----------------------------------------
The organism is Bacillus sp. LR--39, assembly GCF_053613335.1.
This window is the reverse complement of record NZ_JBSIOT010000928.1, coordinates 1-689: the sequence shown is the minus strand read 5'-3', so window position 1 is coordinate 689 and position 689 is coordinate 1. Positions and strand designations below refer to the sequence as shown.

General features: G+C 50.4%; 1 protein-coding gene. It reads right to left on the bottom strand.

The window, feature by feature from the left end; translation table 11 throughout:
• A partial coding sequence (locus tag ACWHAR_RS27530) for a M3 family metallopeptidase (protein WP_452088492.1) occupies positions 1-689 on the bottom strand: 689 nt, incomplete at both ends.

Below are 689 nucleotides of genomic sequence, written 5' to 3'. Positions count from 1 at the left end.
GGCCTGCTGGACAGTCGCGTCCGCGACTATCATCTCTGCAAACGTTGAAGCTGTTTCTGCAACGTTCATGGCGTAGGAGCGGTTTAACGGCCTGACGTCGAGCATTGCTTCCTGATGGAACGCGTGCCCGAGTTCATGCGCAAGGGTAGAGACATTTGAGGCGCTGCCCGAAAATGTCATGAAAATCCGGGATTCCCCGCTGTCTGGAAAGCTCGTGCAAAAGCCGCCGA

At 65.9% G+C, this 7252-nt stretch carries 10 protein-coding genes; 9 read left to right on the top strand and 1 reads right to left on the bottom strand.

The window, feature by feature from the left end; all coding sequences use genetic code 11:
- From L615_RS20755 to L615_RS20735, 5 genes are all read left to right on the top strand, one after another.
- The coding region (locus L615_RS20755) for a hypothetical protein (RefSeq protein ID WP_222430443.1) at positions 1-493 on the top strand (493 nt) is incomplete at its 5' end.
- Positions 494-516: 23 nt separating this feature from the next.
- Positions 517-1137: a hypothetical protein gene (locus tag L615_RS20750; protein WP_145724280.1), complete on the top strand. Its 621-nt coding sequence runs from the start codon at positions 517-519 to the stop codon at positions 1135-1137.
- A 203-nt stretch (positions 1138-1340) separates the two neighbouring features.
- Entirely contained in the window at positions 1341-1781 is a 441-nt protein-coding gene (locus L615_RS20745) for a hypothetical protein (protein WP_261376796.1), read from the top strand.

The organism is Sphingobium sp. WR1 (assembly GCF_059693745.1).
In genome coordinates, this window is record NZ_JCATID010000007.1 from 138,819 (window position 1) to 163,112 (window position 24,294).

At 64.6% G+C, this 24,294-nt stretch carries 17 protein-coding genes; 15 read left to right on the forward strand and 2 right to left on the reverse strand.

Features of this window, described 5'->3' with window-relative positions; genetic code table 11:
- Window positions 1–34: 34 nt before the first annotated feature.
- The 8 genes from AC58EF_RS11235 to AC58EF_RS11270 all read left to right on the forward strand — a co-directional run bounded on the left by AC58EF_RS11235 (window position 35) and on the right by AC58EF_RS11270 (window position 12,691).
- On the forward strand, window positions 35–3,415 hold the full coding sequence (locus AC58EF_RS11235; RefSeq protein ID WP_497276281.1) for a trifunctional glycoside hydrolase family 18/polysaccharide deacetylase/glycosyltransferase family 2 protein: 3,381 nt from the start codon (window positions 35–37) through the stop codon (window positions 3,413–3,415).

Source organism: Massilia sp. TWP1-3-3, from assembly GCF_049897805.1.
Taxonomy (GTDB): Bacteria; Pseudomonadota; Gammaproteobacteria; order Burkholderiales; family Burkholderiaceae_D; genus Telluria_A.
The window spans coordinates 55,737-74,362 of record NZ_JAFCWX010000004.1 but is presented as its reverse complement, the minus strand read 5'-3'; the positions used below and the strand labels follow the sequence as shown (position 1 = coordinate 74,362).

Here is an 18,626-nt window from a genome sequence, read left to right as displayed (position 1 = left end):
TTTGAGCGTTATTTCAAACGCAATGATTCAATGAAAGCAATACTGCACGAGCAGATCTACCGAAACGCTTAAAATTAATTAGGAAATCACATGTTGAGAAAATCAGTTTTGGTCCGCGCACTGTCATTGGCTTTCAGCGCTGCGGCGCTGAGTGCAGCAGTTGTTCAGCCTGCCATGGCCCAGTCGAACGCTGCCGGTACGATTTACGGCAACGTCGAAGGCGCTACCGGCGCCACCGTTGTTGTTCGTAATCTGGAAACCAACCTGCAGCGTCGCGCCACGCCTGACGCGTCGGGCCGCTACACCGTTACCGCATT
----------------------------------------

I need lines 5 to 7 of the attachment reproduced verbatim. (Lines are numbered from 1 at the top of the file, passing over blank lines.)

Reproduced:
• A partial coding sequence (locus tag ACWHAR_RS27530) for a M3 family metallopeptidase (protein WP_452088492.1) occupies positions 1-689 on the bottom strand: 689 nt, incomplete at both ends.

Below are 689 nucleotides of genomic sequence, written 5' to 3'. Positions count from 1 at the left end.
GGCCTGCTGGACAGTCGCGTCCGCGACTATCATCTCTGCAAACGTTGAAGCTGTTTCTGCAACGTTCATGGCGTAGGAGCGGTTTAACGGCCTGACGTCGAGCATTGCTTCCTGATGGAACGCGTGCCCGAGTTCATGCGCAAGGGTAGAGACATTTGAGGCGCTGCCCGAAAATGTCATGAAAATCCGGGATTCCCCGCTGTCTGGAAAGCTCGTGCAAAAGCCGCCGA